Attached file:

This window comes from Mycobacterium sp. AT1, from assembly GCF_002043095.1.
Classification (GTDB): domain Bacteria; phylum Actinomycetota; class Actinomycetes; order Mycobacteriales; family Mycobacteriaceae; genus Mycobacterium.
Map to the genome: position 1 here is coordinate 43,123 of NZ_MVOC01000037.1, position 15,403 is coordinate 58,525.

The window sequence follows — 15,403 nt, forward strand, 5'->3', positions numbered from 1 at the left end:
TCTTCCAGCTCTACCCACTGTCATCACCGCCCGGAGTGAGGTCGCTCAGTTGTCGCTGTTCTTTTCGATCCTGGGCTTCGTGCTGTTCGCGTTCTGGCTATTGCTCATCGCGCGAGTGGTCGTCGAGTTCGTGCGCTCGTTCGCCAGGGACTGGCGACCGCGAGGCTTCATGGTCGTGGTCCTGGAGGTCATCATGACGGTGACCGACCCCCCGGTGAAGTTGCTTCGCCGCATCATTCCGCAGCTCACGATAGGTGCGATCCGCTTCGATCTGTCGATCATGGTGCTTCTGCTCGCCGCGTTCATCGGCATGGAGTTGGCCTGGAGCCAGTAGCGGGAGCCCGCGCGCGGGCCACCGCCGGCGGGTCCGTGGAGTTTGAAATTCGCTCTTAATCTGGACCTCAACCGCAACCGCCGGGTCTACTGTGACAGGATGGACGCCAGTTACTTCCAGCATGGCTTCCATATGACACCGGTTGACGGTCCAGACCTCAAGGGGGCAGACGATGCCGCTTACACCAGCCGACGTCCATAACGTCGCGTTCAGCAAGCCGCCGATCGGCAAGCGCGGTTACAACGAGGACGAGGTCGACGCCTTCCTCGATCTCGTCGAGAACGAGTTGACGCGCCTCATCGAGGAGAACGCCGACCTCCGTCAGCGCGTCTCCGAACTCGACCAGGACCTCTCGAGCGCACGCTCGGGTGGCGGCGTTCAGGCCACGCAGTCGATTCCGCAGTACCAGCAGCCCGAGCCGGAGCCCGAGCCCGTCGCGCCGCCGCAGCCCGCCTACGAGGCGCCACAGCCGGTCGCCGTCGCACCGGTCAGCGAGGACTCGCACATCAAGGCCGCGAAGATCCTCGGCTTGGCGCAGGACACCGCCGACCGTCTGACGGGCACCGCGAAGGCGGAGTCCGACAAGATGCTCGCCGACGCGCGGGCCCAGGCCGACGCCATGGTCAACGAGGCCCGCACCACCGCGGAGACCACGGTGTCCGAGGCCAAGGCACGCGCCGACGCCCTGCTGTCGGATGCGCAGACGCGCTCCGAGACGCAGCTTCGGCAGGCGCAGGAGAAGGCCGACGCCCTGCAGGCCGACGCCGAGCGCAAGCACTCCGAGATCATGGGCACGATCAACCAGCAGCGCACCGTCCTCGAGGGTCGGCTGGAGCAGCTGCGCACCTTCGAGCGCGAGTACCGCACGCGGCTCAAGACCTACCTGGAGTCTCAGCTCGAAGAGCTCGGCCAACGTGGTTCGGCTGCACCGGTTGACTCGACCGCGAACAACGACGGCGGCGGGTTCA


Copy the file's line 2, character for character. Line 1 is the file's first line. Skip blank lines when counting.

Classification (GTDB): domain Bacteria; phylum Actinomycetota; class Actinomycetes; order Mycobacteriales; family Mycobacteriaceae; genus Mycobacterium.